By looking at the MLB.com postseason projections page, you can see how neck-and-neck the AL West race has become, and there's obvious value to winning the division rather than being stuck in the one-game coin flip of a Wild Card Game.
With one of the more talented young outfields in baseball, it wouldn't seem like Gomez would make such an impact for the Astros. But realize what's happened to that group since July 1:
- Jake Marisnick: .204/.232/.296, which is similar to an underwhelming career line of .231/.267/.329
- George Springer: Three plate appearances due to a fractured right wrist that could sideline him through most of August
- Colby Rasmus: .203/.253/.377; he's mired in a bad slump in an otherwise productive season
Rookie Preston Tucker has been impressive, but overall, the Houston outfield in July is just 22nd overall in Weighted Runs Created Plus. While you should never judge a player on a mere month of play, Springer's injury and Marisnick's career track record are real indicators that the team needed some help -- particularly since wrist injuries can hamper a hitter's power even after he's returned.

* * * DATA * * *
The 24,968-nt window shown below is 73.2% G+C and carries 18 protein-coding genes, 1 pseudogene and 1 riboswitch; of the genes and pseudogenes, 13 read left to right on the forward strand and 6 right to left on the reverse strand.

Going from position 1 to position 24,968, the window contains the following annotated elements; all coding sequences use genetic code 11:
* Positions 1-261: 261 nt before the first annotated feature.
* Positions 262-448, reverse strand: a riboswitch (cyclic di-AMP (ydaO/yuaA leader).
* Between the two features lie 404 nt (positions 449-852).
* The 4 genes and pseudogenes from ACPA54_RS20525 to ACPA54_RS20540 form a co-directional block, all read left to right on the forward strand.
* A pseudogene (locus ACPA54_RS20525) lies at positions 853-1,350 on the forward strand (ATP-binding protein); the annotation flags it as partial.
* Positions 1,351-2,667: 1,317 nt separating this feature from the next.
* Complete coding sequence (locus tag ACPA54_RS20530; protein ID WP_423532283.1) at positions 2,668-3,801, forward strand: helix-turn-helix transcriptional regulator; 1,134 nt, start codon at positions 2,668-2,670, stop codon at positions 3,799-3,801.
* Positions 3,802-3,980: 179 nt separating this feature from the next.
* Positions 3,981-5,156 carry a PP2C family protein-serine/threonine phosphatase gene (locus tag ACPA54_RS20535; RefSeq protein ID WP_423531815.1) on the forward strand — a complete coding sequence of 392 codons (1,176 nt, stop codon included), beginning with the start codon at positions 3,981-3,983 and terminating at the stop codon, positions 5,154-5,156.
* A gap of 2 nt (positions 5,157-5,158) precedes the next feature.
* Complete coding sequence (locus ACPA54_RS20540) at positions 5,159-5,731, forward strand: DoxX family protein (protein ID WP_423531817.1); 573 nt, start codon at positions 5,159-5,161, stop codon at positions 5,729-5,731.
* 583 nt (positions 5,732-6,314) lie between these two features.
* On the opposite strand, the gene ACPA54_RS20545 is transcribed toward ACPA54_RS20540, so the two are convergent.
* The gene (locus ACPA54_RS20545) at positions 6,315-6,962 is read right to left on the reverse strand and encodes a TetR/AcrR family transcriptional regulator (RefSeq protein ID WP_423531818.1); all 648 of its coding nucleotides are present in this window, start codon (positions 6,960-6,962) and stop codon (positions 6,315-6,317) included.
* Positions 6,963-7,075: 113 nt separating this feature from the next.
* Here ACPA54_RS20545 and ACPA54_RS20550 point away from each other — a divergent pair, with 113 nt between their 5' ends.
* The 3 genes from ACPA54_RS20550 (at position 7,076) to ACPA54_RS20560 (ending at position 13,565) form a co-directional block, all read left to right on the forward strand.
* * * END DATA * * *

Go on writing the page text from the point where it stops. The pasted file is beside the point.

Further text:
Enter Gomez, who has been one of baseball's most underrated stars for the last several seasons. After something of a breakout in 2012, he blossomed into a true two-way star in 2013-14, using elite defense, above-average power and quality basestealing skills to rank as one of the five most valuable players in baseball, per Wins Above Replacement.
2013-14 WAR Leaders
1. Mike Trout, 18.5 WAR
2. Andrew McCutchen, 15.2 WAR
3. Josh Donaldson, 14.1 WAR
4. Gomez, 13.3 WAR
5. Miguel Cabrera, 12.5 WAR
Over the remainder of the season, Gomez is projected to be worth roughly two wins more than Marisnick, though that value cascades down the line. Marisnick may not be a dangerous hitter, but he's a plus defender and a threat on the bases, making him a useful bench piece. (His Statcast™ average top speed of 17.47 mph on the bases is third in baseball, minimum 50 tracked plays.) When Springer returns, an outfield of Tucker/Gomez/Springer, with Rasmus and Marisnick in reserve, is quite the collection. Except for Rasmus, the outfield is tied to the team through at least next year, making this more than a stretch-run drive.
None of this is to shortchange Fiers, who has been quietly solid by striking out 349 in 341 2/3 big league innings, and the prospects going back to Milwaukee, particularly outfielder Brett Phillips, will be missed. But for the Astros, desperate for success after so much time in the basement, this is a move they absolutely had to make. If they win the division by only a game or two, you'll know why.